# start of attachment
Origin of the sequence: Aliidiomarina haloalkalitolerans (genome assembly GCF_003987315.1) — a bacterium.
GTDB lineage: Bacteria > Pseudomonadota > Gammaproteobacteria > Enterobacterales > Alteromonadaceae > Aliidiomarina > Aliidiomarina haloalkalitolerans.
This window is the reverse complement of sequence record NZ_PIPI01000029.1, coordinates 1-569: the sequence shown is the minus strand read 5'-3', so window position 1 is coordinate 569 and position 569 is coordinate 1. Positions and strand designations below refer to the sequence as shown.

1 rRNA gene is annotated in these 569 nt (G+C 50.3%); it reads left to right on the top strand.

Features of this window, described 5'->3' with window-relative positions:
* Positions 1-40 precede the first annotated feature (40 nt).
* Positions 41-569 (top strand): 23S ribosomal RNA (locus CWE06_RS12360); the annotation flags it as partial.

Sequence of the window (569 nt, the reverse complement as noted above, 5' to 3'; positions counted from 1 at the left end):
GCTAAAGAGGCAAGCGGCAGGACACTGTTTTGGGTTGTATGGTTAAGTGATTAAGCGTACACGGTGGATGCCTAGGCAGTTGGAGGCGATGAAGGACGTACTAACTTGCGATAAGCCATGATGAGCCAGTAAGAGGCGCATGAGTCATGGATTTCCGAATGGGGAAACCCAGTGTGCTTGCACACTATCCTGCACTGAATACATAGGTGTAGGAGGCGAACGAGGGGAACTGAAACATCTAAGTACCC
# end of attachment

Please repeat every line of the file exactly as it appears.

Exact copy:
Origin of the sequence: Aliidiomarina haloalkalitolerans (genome assembly GCF_003987315.1) — a bacterium.
GTDB lineage: Bacteria > Pseudomonadota > Gammaproteobacteria > Enterobacterales > Alteromonadaceae > Aliidiomarina > Aliidiomarina haloalkalitolerans.
This window is the reverse complement of sequence record NZ_PIPI01000029.1, coordinates 1-569: the sequence shown is the minus strand read 5'-3', so window position 1 is coordinate 569 and position 569 is coordinate 1. Positions and strand designations below refer to the sequence as shown.

1 rRNA gene is annotated in these 569 nt (G+C 50.3%); it reads left to right on the top strand.

Features of this window, described 5'->3' with window-relative positions:
* Positions 1-40 precede the first annotated feature (40 nt).
* Positions 41-569 (top strand): 23S ribosomal RNA (locus CWE06_RS12360); the annotation flags it as partial.

Sequence of the window (569 nt, the reverse complement as noted above, 5' to 3'; positions counted from 1 at the left end):
GCTAAAGAGGCAAGCGGCAGGACACTGTTTTGGGTTGTATGGTTAAGTGATTAAGCGTACACGGTGGATGCCTAGGCAGTTGGAGGCGATGAAGGACGTACTAACTTGCGATAAGCCATGATGAGCCAGTAAGAGGCGCATGAGTCATGGATTTCCGAATGGGGAAACCCAGTGTGCTTGCACACTATCCTGCACTGAATACATAGGTGTAGGAGGCGAACGAGGGGAACTGAAACATCTAAGTACCC